Most surgical procedures should be considered irreversible and the decision to undergo this type of treatment should take into account many factors including patient mobility, support system, life expectancy, and response to alternative treatments (Litwiller et al., 1999).

Future Research

A better understanding of the dynamic nature of bladder disorders in persons with MS is needed. For example, it is unknown which disorders are likely to be temporary and which permanent, although poor coordination between the sphincter and the detrusor muscle may be permanent (Ciancio et al., 2001; Litwiller et al., 1999). This knowledge could help identify individuals who are appropriate candidates for surgery and perhaps limit the number of diagnostic tests such as urodynamics.

Research is needed to develop new medications for bladder disorders that can be effective without serious side effects. Surgical advances may also offer promising treatments, including the placement of nerve stimulators, as described above.

Implications for Patient Care

The very frequent occurrence of bladder symptoms in people with MS and the finding that, even among persons without symptoms, the vast majority demonstrate bladder dysfunction on urodynamic assessment, indicates that all persons with MS should discuss with their physician whether or not baseline and follow-up urodynamic testing is warranted in their case. The fact that urodynamic patterns often change over time for a large percentage of individuals suggests that urological assessment and testing should play an integral role in the care of most persons with MS.

There is currently some controversy about the likelihood that bladder dysfunction will lead to kidney disease in individuals with MS. Although there is a consensus that a baseline check of the upper urinary tract should be performed, some physicians are discontinuing annual checkups because kidney disease seems to be relatively rare in MS (Hinson & Boone, 1996). In contrast, Giannantoni and colleagues (1998) recommend performing annual baseline upper urinary tract imaging and laboratory tests, because of correlations between some bladder problems and upper urinary tract involvement.
Finally, it is a good idea to remember that, like many other MS symptoms, bladder symptoms and their underlying dysfunctions can change over time (Ciancio et al., 2001). This tendency to change should be considered carefully when deliberating the use of irreversible treatments, like many surgeries.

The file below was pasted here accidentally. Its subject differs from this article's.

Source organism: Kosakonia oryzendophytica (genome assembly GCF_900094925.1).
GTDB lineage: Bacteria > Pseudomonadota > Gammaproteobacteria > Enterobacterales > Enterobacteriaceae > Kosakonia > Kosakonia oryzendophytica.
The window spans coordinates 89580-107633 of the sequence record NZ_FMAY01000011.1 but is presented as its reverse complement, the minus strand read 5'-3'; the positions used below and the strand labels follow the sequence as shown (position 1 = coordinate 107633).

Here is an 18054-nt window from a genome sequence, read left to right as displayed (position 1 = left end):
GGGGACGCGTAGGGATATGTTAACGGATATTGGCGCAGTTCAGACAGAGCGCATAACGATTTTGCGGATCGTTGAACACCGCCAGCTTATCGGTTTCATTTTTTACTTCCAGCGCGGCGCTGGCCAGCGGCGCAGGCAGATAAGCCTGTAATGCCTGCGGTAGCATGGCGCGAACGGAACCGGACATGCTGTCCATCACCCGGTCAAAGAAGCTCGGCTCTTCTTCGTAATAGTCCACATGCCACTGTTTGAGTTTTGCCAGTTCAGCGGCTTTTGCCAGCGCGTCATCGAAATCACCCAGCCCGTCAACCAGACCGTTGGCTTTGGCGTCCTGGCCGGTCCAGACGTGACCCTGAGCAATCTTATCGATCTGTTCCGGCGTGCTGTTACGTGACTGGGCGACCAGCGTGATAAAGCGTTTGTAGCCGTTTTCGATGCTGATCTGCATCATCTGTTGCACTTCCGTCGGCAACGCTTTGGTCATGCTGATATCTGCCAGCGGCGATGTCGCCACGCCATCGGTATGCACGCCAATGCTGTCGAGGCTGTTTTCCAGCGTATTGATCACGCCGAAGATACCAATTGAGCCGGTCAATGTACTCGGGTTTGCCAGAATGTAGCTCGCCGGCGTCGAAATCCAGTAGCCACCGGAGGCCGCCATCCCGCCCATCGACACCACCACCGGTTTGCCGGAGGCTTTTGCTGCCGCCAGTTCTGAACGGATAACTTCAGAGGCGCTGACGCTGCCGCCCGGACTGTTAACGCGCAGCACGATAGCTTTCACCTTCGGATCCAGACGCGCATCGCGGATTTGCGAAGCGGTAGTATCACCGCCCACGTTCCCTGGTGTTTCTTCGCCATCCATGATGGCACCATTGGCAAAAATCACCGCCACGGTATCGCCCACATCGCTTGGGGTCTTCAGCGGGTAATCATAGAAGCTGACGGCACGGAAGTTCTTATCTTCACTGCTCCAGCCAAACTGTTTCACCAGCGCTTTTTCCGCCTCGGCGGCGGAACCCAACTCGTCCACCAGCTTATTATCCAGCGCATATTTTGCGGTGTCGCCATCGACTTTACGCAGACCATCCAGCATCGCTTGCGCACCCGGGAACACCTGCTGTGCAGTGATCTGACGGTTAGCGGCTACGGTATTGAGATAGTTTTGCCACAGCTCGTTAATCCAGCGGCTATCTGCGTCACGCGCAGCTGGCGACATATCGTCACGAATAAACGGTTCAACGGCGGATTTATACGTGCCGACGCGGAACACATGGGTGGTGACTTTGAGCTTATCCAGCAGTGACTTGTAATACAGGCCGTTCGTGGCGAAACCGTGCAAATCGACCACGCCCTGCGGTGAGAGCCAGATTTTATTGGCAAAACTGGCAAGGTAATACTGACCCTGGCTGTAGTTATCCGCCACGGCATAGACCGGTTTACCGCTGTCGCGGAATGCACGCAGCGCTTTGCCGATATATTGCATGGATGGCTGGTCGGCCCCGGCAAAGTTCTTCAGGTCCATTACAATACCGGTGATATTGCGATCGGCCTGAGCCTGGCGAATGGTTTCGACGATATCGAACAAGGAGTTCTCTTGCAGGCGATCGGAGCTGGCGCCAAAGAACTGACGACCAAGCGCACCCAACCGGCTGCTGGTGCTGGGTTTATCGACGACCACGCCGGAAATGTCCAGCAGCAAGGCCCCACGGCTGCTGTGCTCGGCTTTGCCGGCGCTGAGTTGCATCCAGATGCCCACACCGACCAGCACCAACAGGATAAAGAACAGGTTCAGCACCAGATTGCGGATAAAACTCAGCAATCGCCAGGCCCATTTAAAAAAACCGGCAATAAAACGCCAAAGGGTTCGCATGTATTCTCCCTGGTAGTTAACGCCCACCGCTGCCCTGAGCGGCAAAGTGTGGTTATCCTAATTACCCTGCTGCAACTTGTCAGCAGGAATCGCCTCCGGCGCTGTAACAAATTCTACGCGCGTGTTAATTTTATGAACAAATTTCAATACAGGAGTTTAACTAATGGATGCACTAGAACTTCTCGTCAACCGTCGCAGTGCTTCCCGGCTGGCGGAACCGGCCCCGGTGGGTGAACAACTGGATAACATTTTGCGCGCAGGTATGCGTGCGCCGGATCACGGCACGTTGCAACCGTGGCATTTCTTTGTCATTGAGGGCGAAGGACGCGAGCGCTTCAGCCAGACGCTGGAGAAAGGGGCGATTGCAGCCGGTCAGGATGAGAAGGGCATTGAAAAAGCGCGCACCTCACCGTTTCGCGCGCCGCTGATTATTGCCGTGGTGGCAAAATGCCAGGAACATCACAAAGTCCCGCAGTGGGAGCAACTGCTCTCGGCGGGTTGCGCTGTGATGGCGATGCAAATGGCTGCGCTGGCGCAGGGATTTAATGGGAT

References (*denotes suggested readings)

Chartier-Kastler, E. J., Bosch, J. L. H. R., Perrigot, M., Chancellor, M. B., Richard, F., et al. (2000). Long-term results of sacral nerve stimulation (S3) for the treatment of neurogenic refractory urge incontinence related to detrusor hyperreflexia. Journal of Urology, 164, 1476-1480.

Ciancio, S. J., Mutchnik, S. E., Rivera, V. M., & Boone, T. (2001). Urodynamic pattern changes in multiple sclerosis. Urology, 57(2), 239-245.

Giannantoni, A., Scivoletto, G., Stasi, S. M., Grasso, M. G., Vespasiani, G., et al. (1998). Urological dysfunctions and upper urinary tract involvement in multiple sclerosis patients. Neurourology and Urodynamics, 17, 89-98.

Giannantoni, A., Scivoletto, G., Stasi, S. M., Grasso, M. G., Agrò, E. F., et al. (1999). Lower urinary tract dysfunction and disability status in patients with multiple sclerosis. Archives of Physical Medicine and Rehabilitation, 80, 437-441.

*Hinson, J. L., & Boone, T. B. (1996). Urodynamics II. Urodynamics and multiple sclerosis. Urologic Clinics of North America, 23, 475-482.

*Litwiller, S. E., Frohman, E. M., & Zimmern, P. E. (1999). Multiple sclerosis and the urologist. Journal of Urology, 161, 743-757.

*Urinary dysfunction and MS, by the MS Council for Clinical Practice Guidelines, and Controlling bladder problems in multiple sclerosis, by the National Multiple Sclerosis Society. Both are available by calling toll-free (800) FIGHTMS (press 1 to get your local chapter).